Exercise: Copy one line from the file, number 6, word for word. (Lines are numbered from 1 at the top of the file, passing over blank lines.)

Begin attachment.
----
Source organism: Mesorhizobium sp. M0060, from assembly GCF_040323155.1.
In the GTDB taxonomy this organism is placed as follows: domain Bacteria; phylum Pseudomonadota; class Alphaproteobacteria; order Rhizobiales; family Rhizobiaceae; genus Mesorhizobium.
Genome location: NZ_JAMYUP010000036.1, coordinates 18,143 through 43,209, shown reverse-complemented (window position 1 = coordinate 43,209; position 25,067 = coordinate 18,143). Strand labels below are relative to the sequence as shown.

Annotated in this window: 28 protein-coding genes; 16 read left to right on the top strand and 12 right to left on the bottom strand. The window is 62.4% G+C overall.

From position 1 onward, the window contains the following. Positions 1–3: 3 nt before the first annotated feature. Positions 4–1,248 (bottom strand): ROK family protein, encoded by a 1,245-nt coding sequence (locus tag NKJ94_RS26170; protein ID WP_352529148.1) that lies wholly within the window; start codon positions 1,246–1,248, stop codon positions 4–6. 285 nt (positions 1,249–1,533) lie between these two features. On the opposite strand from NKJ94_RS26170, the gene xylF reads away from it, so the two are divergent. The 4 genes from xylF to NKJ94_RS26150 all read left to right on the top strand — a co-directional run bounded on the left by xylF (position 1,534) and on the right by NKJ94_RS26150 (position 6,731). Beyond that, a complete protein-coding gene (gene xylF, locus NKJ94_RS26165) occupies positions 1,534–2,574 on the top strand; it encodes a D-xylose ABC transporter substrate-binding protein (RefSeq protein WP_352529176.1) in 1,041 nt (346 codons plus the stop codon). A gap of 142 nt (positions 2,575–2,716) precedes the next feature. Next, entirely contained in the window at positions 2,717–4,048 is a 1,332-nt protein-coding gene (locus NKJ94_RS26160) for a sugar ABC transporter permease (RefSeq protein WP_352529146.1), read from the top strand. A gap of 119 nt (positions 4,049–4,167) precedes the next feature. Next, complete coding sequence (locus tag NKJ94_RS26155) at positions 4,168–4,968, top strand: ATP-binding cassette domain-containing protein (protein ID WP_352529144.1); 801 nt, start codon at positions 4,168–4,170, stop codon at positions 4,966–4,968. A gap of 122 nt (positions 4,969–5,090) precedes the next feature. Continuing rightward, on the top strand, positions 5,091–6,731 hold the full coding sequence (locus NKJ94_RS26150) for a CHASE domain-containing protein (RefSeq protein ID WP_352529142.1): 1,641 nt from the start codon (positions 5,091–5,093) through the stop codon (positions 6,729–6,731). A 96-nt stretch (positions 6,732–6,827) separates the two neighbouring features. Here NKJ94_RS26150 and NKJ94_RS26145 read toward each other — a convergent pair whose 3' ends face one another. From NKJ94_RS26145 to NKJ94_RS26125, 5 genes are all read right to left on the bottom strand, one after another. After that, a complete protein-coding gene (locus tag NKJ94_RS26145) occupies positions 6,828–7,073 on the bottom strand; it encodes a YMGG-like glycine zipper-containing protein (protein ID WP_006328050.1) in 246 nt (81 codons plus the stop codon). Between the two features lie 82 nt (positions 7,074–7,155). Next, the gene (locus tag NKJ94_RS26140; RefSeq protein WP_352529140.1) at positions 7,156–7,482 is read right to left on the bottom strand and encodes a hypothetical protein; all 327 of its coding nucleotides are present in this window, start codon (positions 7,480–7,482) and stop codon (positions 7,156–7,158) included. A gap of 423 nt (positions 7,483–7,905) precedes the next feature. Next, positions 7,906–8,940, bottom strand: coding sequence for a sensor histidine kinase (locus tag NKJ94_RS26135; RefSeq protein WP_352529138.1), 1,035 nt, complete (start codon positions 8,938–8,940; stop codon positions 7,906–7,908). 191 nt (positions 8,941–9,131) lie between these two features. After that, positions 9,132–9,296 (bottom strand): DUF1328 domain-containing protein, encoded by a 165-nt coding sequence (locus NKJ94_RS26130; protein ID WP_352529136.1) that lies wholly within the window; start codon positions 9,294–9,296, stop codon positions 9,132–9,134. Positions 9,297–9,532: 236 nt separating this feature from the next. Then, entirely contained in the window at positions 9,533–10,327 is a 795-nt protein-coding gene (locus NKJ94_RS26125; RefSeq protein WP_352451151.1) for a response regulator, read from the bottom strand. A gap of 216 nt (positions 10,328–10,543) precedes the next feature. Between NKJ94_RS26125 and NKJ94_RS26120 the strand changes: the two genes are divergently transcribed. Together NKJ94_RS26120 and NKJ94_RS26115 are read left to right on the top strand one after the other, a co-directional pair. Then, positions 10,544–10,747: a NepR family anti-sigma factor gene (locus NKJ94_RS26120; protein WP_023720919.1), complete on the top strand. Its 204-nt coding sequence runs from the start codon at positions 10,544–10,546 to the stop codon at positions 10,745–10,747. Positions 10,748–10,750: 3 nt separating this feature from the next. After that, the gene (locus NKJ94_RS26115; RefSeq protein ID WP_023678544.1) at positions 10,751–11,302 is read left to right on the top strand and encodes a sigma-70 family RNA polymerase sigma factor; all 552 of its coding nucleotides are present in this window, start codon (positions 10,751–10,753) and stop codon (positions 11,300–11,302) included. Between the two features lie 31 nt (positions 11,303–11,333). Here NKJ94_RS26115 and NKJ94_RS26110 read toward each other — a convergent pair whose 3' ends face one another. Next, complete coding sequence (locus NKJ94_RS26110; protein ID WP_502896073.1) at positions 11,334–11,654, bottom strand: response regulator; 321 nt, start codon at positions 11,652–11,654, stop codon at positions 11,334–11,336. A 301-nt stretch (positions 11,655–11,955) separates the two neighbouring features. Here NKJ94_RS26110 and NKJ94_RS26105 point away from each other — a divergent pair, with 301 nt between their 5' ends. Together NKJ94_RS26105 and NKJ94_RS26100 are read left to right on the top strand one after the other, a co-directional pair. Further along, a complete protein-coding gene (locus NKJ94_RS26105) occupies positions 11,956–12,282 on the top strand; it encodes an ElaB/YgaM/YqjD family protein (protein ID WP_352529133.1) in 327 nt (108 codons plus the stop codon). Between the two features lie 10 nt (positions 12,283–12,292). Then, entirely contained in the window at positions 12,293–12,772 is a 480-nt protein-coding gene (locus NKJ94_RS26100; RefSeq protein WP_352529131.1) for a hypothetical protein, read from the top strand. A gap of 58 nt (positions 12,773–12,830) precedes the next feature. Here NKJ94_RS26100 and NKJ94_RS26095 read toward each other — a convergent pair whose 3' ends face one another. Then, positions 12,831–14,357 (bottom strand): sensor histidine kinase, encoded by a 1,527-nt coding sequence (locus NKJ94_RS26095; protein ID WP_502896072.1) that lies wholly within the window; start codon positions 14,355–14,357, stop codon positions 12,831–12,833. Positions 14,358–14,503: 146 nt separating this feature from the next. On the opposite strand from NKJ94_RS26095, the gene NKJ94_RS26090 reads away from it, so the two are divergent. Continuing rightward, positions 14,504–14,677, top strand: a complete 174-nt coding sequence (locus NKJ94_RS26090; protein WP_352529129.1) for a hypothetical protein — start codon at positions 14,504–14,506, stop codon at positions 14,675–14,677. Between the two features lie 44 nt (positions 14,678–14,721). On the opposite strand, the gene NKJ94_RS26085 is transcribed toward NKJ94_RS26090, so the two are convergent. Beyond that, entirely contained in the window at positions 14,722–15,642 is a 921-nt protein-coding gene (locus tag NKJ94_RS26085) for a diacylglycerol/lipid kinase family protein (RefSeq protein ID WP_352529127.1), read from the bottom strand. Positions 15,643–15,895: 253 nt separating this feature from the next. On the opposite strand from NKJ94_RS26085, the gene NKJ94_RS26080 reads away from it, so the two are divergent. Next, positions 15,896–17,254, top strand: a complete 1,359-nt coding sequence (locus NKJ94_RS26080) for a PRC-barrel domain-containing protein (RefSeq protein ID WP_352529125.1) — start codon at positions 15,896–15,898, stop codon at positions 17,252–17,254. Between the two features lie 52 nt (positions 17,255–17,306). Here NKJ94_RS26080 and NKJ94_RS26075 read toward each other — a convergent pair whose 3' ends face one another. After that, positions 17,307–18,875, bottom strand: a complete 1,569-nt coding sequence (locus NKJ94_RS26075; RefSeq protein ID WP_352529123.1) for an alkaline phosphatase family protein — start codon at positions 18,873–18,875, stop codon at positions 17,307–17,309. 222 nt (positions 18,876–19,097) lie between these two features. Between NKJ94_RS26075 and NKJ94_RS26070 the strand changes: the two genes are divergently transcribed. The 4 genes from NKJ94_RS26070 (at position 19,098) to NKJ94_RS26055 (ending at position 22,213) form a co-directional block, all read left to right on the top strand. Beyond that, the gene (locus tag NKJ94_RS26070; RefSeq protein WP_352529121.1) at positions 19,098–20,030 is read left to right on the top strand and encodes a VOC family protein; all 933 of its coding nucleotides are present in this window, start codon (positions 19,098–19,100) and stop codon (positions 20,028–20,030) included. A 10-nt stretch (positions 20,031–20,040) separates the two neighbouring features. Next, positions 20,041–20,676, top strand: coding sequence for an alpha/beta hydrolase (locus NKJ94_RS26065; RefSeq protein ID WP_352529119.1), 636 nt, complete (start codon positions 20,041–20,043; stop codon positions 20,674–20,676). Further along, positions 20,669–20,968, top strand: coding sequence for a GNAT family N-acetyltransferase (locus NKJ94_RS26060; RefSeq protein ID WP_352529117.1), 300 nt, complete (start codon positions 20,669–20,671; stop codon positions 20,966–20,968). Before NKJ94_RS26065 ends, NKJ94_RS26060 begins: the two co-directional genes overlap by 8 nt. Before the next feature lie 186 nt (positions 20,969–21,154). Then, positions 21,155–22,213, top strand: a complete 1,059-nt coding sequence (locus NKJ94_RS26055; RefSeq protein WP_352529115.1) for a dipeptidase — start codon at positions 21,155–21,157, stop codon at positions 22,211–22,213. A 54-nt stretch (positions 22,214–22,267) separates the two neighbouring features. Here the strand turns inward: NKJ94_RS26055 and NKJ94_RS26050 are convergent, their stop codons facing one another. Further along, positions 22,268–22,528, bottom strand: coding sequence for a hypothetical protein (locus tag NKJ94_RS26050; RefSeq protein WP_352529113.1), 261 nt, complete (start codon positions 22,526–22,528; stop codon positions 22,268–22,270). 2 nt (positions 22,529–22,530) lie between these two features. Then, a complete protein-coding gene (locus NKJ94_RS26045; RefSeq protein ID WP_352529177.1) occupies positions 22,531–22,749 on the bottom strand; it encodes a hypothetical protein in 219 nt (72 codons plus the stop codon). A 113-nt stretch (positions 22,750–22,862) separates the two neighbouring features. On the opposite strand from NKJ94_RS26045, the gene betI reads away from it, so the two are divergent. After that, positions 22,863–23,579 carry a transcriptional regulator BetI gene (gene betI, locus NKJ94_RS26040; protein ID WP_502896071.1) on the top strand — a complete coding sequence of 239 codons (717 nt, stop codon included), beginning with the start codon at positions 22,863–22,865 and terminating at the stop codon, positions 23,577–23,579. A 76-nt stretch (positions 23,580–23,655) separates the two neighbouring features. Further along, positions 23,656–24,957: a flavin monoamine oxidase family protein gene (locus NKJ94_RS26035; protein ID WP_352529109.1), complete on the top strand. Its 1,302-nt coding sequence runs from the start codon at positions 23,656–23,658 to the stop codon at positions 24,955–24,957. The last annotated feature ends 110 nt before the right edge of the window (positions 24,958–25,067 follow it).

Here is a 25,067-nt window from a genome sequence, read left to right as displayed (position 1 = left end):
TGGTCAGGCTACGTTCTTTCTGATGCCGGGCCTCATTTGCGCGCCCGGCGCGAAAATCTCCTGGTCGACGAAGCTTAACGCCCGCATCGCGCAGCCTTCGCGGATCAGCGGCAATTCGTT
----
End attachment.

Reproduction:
Here is a 25,067-nt window from a genome sequence, read left to right as displayed (position 1 = left end):